The documentary captures a summer camp like no other, where a group of 17-year-old boys play politics over seven days, providing an engrossing microcosm of American governance and its future
*This article contains some spoilers.
Held annually across the US, Boys State is a summer camp like no other. Attended by a rigorously selected group of 17-year-old boys, the week-long event simulates state elections, providing precocious teens the opportunity to play politics and build their own government from the ground up. Contestants are arbitrarily assigned a party – Federalists or Nationalists – and over the next seven days must develop their own platform, run for office, debate policy and hold elections, culminating in a vote for governor.
Sponsored by the American Legion veterans organisation, the programme (and its parallel event, Girls State) began as a counter-movement to incubate American democratic values amid the rise of socialism in the 1930s. Since then, it has provided a microcosm of the political zeitgeist and a rite of passage for tomorrow’s leaders, with Bill Clinton, Dick Cheney and current head of Apple, Tim Cook, among its alumni.
For vérité documentary-makers Amanda McBaine and Jesse Moss, it represented an ideal prism through which to investigate the health of American politics for their latest film, Boys State. “This was an effort on a personal level to understand the political division and paralysis of our country,” explains Moss. “Our seeming inability to actually talk and work constructively with people whose politics are different than our own.”
Each state hosts its own version of the programme (except Hawaii), but it was Texas Boys State, one of the country’s biggest with around 1,100 participants, which caught the attention of McBaine and Moss. In addition to making national headlines three years ago after it voted in favour of secession, the once staunchly conservative Lone Star State is undergoing profound demographic change that will see it enter this year’s election as a possible swing state. “We liked the idea that we were going into a space that was neither fully red or fully blue, a purple state that’s in flux and in play,” explains McBaine.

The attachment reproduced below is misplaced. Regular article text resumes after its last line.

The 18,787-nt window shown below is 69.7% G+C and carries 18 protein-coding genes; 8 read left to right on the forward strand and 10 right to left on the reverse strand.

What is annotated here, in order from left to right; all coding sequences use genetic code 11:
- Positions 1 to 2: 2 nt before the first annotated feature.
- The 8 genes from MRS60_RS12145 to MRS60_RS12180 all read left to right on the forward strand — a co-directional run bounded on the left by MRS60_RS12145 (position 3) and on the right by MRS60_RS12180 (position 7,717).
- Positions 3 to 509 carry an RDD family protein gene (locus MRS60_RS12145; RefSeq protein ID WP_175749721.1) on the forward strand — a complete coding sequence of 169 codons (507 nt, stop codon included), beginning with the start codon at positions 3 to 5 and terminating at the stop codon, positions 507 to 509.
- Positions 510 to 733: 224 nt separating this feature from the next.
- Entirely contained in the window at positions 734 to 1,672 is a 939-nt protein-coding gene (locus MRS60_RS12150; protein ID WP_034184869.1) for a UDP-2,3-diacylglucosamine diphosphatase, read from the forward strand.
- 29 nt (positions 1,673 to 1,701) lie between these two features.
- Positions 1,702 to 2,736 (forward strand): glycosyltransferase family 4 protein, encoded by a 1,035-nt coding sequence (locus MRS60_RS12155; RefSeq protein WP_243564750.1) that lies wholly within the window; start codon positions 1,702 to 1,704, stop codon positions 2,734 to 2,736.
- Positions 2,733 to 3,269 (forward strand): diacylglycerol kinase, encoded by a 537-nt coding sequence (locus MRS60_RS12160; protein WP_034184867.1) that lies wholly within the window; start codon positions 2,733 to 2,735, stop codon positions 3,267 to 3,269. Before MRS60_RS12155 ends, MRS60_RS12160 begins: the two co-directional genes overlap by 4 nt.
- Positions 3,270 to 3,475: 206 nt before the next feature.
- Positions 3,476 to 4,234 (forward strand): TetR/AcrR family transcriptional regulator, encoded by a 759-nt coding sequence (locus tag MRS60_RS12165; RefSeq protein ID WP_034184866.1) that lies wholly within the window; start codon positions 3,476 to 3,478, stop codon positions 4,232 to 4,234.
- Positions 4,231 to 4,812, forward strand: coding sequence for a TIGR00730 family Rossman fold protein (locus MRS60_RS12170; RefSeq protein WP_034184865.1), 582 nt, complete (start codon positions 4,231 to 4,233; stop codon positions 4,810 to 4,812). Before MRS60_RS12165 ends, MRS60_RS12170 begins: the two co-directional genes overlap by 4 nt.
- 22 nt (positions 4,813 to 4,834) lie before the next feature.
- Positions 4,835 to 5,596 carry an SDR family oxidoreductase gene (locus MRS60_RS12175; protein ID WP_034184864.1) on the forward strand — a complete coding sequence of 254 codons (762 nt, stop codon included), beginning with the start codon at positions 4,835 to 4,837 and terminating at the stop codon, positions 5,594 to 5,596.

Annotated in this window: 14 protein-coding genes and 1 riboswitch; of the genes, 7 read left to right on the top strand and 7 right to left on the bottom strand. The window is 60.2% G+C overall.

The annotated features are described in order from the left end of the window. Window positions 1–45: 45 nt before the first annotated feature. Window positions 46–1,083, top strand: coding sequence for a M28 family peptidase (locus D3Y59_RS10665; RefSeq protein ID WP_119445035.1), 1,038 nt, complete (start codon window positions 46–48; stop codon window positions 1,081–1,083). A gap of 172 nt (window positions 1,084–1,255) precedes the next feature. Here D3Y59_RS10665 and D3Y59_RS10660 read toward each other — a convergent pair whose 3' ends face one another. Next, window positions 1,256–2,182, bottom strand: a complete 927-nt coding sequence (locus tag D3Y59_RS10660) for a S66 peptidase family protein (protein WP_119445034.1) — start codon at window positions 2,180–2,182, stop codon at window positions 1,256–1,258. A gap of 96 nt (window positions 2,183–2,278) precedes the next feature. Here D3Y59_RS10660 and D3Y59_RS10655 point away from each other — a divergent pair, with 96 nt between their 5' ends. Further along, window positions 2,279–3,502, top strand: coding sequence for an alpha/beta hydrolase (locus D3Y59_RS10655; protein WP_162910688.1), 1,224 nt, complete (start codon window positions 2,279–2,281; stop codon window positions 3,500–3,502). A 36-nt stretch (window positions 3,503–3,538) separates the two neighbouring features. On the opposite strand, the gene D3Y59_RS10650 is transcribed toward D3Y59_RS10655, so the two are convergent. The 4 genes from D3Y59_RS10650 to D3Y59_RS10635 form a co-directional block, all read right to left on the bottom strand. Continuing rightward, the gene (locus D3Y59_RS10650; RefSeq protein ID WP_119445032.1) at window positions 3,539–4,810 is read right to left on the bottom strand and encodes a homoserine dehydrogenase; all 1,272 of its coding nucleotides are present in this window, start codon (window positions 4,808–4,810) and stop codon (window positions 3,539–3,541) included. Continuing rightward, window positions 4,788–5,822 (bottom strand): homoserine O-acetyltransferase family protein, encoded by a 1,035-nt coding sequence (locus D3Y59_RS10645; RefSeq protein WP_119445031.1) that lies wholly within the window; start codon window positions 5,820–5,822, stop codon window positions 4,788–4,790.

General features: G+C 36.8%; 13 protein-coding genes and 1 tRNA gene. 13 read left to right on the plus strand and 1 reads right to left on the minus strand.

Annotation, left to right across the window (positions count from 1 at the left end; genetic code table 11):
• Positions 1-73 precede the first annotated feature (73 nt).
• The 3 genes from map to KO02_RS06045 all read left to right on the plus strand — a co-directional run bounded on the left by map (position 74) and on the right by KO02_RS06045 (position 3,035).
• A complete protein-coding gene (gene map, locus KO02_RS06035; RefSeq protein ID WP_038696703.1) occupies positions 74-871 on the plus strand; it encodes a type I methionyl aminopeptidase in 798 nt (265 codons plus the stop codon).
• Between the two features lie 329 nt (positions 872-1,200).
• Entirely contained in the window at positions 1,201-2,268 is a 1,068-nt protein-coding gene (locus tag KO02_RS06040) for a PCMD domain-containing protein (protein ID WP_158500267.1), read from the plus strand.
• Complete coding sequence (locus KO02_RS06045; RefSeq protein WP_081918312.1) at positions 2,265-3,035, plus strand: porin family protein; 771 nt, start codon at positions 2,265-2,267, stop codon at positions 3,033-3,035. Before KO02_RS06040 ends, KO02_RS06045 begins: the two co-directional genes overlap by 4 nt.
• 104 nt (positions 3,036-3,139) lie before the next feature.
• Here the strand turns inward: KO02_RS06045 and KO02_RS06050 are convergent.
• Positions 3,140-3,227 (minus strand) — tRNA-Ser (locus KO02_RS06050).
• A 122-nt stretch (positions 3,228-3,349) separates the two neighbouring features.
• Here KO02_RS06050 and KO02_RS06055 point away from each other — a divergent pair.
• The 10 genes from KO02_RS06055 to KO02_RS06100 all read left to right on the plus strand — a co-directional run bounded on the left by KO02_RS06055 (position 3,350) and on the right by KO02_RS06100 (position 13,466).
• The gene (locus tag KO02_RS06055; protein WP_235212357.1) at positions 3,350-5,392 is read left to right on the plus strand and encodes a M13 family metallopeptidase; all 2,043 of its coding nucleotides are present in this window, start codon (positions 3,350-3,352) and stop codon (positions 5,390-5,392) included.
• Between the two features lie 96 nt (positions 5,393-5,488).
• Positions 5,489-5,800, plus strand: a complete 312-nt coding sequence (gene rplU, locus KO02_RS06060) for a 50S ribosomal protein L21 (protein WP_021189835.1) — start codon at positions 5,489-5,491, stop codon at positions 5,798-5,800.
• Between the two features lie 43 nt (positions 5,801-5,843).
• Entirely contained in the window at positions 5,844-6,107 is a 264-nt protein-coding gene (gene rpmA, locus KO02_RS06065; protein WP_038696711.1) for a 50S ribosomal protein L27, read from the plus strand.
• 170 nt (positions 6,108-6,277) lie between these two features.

As with any vérité, character is everything, and after a statewide search interviewing candidates, “on their ranches, in their living rooms and high school libraries”, the directors settled on three protagonists, discovering one more shortly after the event began. On the Federalist campaign is Ben Feinstein, a double-amputee, self-confessed politics nut with ambitions of joining the CIA, and Robert MacDougall, a square-jawed Republican-in-the-making who looks like he’s walked off the set of a Richard Linklater movie. Leading the opposition are Stephen Garza, son of a first-generation Mexican migrant who quotes Napoleon and captures hearts and minds with his genial, level-headed rhetoric and René Otero, a Black teen with a gift for public speaking who confesses to having “never seen so many white people before”.